• Have a bonfire. Get the kids out for a walk and collect as many fallen branches and sticks as you can carry home. Get them to make ‘doughnuts’ out of newspaper, help them build a fire and then roast some marshmallows.

  • Try geocaching. Whilst most apps charge for unlimited access, you will still be able to view quite a few caches. Stay close to home or set out for the day.

  • Wash your car. Buckets of soapy water and kids go together like bread and butter. Give them each a bucket and sponge and let them get soaked. Hoover out the inside, check tyre pressure and refill the screenwash.

  • Give your kids a camera. This keeps my kids busy for HOURS. We have two old digital cameras so we charge them up and let the kids loose. Okay, so you have to delete 50 photos for every one that’s decent and in focus, but they love it. Print out a couple of the better ones and let them pin them up in their bedrooms.

  • Bake bread. Whether by hand or by machine, bread making is therapeutic and makes the house smell amazing. Flour and yeast are crazy cheap, and kids love getting their hands mucky.

  • Get out in the garden. Clear the leaves, jetwash the patio, plant bulbs. There are endless outdoor jobs to be done that kids would love to help with. Offer a reward of baking muffins once everything is done.

  • Invite friends over. As long as there’s coffee on offer, friends will be happy. Kick back for a few hours and enjoy being home for a change.

  • Check your community calendar. Many towns and cities host free events that can be fun. Allotment open days, church coffee mornings, markets, library Lego days, nature clubs – to name a few.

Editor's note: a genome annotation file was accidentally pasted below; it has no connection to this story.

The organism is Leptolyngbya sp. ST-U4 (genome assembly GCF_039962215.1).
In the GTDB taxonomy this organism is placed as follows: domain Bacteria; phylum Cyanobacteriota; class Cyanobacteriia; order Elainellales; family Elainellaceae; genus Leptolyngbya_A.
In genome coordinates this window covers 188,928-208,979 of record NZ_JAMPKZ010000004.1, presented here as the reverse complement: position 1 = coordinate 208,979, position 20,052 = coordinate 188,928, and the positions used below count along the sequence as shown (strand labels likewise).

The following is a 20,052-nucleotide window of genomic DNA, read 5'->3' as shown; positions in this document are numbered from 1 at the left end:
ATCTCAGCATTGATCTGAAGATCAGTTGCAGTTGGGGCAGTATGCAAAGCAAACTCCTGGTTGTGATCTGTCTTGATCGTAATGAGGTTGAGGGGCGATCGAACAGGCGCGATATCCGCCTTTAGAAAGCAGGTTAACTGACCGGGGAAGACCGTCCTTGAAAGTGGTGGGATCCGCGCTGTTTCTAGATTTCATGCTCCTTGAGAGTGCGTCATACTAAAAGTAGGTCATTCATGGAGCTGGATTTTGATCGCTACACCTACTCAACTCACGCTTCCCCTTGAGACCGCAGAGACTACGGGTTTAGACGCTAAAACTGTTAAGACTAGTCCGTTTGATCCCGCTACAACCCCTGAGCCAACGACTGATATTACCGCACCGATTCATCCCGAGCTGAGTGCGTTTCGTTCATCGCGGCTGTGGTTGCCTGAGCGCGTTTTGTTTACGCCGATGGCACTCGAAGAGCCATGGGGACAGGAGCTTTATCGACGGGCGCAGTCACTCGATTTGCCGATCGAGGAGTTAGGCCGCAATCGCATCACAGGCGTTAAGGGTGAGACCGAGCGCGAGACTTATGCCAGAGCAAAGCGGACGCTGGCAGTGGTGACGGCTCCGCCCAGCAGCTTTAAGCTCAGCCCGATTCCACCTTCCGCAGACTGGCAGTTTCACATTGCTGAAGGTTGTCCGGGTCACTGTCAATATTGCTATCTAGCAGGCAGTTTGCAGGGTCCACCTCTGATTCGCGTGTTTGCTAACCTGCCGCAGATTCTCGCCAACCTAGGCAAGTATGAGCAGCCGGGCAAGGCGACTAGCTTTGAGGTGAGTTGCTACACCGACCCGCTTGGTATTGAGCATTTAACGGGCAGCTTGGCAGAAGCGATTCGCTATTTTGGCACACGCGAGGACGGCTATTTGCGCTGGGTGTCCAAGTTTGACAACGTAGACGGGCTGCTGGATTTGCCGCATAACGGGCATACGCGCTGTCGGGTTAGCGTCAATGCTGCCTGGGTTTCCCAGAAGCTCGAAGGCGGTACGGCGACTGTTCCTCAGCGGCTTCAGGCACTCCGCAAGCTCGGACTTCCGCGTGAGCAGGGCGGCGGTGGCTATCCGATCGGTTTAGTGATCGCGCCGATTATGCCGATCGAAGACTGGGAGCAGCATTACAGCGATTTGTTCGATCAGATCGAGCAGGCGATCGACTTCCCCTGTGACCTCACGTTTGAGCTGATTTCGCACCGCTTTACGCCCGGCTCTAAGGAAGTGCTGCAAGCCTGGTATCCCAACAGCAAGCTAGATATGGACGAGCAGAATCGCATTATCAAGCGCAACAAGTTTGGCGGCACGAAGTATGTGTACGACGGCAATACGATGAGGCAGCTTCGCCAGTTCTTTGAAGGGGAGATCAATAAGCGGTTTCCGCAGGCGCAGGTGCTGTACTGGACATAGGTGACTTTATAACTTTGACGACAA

• Watch the sunrise. If the kids are up early and you know it’s going to be a long day, watch the sunrise. Put your coats on over pyjamas and take a cup of tea outside while the kids have breakfast, or move the sofa around so they can see out of a window. Let them eat their cereal on the sofa or give them watercolours to paint the beautiful mix of colours seeping together.

  • Cook dinner together. Plan a meal together by looking through the cook books a few days before. Round up the ingredients and let the children take the lead.

  • Head to the woods. Pack up a bag with everything you need to spend from 10am to 4pm in the woods. Think a flask of soup, loaf of bread, hot coffee, a few books, some fruit, a pad of paper and some pens/paint, a scavenger hunt sheet, a bag for collecting things, homemade boats to race in the stream, binoculars and a bird spotting book…. the list is endless.

  • Break out the board games. I have a confession to make: I hate board games. My kids love them though, so this month I’ve committed to sitting down and playing with the boys (although I may try to sway them into playing card games or connect-4 instead!).

Here’s to a month of enjoying my family and reconnecting.

Oh, and the most important thing? My phone is going to be mostly turned off during the day.

It’s going to peaceful in more ways than one.